SECRETLY TERRIFIED: China laughs, scolds U.S. for risking default
China could be a major loser is U.S. credit is downgraded.
The Chinese government is wringing its hands and lashing out against the U.S. government as the threat of default looms. A default would hurt China by delaying debt repayments to that country. In an effort to shame American politicians into resolving the crisis, Chinese state media is harshly criticizing the United States.
The Chinese are terrified of a U.S. default which could result in a downgrade. That would do permanent damage to the Chinese economy.
The screed was fired from Chinese state media over the weekend as the threat of a debt default loomed over Washington and Beijing.
The U.S. government is just a few days away from a debt default, which experts are becoming increasingly optimistic will be resolved in the nick of time. A default would mean a delay in debt payments to others countries including China. China relies on influxes of American cash to maintain its own government spending projects.
Any downgrade in the U.S. credit rating would significantly diminish the value of U.S. holdings that China has.
In an effort to avoid a potentially disruptive default, China has fired a tirade of criticism at the United States, daring us to prove them wrong. State media called the "Pax Americanna" a failure and criticized the U.S. government, our treatment of prisoners, and called the United States a "meddler" in international affairs.
An editorial had these words for us, "As US politicians of both political parties are still shuffling back and forth between the White House and the Capitol Hill without striking a viable deal to bring normality to the body politic they brag about, it is perhaps a good time for the befuddled world to start considering building a de-Americanized world."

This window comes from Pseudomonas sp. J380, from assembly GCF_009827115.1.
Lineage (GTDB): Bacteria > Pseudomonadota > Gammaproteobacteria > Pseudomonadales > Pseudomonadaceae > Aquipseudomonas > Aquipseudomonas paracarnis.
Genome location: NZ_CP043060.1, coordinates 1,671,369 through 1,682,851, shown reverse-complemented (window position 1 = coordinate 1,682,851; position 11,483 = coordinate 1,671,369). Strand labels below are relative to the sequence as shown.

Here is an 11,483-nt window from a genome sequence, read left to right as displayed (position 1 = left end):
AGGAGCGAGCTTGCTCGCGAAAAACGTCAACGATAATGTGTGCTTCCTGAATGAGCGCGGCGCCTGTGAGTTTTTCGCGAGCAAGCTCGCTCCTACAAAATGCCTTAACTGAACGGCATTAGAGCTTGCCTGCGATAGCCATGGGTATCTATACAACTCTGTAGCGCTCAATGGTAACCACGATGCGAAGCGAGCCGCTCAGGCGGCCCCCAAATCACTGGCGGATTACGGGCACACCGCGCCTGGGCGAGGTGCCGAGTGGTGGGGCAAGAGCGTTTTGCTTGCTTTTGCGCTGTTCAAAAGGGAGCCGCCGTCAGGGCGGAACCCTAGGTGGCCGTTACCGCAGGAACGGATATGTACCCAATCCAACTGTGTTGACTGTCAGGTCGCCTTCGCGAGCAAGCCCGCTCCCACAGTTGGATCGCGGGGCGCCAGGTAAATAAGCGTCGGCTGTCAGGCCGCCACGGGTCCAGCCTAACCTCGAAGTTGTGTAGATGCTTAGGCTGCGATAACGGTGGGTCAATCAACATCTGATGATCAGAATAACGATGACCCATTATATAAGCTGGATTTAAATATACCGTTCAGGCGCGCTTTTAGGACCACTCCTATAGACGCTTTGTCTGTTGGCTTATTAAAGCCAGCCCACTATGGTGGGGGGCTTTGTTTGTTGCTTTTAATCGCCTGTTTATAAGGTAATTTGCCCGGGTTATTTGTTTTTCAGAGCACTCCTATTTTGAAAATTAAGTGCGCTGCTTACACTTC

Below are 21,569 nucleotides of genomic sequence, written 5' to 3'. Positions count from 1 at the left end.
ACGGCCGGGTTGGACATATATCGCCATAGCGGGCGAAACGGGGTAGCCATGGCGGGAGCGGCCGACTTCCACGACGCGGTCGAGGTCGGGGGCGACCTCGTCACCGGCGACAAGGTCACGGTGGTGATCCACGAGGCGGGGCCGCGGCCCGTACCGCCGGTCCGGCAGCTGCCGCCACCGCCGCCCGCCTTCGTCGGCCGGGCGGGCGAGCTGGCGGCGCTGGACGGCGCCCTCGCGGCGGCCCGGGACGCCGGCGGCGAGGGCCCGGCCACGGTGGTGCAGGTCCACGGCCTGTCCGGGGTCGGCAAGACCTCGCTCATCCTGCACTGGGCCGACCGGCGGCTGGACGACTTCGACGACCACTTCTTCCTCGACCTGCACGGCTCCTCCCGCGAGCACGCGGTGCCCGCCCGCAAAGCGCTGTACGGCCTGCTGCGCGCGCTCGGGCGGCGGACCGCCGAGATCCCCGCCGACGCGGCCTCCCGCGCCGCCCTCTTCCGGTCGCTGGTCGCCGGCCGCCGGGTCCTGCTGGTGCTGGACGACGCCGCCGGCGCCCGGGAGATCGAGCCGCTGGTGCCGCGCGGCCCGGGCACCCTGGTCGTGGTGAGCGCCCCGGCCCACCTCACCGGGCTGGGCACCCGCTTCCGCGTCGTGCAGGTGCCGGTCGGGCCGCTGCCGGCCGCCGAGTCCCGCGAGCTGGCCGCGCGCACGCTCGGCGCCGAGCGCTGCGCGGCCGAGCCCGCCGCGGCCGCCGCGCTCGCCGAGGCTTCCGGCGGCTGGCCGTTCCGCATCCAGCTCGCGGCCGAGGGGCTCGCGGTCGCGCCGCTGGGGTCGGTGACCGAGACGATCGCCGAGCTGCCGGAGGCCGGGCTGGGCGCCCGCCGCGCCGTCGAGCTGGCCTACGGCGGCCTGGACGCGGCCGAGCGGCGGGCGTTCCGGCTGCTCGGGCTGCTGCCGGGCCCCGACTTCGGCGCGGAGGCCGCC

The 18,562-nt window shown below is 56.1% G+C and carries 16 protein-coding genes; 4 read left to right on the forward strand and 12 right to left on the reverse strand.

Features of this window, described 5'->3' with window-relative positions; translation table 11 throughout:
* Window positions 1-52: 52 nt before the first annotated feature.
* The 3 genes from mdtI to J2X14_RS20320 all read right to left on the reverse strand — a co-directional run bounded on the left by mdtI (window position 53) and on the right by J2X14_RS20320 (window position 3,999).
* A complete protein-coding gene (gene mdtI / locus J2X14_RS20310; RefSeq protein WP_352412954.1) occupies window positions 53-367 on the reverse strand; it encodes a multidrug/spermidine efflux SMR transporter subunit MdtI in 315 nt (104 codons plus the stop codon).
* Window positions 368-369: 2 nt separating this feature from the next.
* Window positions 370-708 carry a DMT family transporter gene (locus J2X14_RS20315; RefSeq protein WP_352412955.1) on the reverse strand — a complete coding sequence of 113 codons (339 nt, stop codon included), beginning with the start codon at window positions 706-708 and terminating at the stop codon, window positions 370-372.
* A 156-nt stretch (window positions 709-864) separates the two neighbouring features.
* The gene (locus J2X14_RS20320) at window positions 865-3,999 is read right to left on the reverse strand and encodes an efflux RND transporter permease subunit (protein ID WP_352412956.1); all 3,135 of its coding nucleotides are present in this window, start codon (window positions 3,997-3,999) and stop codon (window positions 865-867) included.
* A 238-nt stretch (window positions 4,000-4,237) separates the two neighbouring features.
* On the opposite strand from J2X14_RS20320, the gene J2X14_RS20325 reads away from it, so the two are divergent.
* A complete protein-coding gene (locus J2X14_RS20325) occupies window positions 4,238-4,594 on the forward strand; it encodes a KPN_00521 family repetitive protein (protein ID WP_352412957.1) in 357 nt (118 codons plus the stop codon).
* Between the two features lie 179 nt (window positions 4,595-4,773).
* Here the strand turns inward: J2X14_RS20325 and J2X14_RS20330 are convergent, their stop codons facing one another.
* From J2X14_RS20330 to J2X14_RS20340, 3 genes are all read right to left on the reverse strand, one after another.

The Xinhua News Agency went so far as to lay out a roadmap for "de-Americanizing" the world economy, suggesting a new system be developed that "respects the sovereignty of all nations" and "keeps the U.S. out of the affairs" of other nations.
The editorial called for increasing the voice of emerging market economies in major financial institutions, meaning they would like to see third-world economists appointed to higher posts in first-world financial institutions.
The editorial also called for the end of the dollar as the world's reserve currency. China has previously suggested use of their Yuan (Renminbi) for the world's reserve currency.
China isn't fooling anybody. Although even most Americans would agree the antics in Washington are but a circus act, there should be no question that the United States remains the world's chief superpower, economically, politically, and militarily. The Pax Americana is alive and well. Historians will recall the Pax Romana, although politically stable, was also a time of occasional troubles, as is normal in any state.
China has dreams of becoming the world's leading economic power, but despite massive wealth in raw material and human capital, lagging technological capabilities combine with the handicap of a controlled market economy and ultimately the nation can compete, but never truly rival the free market of the western world.
Of course, that could change. China does see the sense in free market reforms and has progressed by leaps in the economic realm. However, to truly succeed at their goal, the United States must fail. A default would be a start, but the breakdown of the free market system and the advent of American socialism is the key.
Socialism is a brake on economies and is the greatest threat to U.S. financial hegemony. As government mandates and new taxes on wealth become vogue in the United States, the risk of such a development is real. However, it remains distant, at least for now. Likewise, Chinese financial dominance also remains distant, a fact for which Americans can be grateful.
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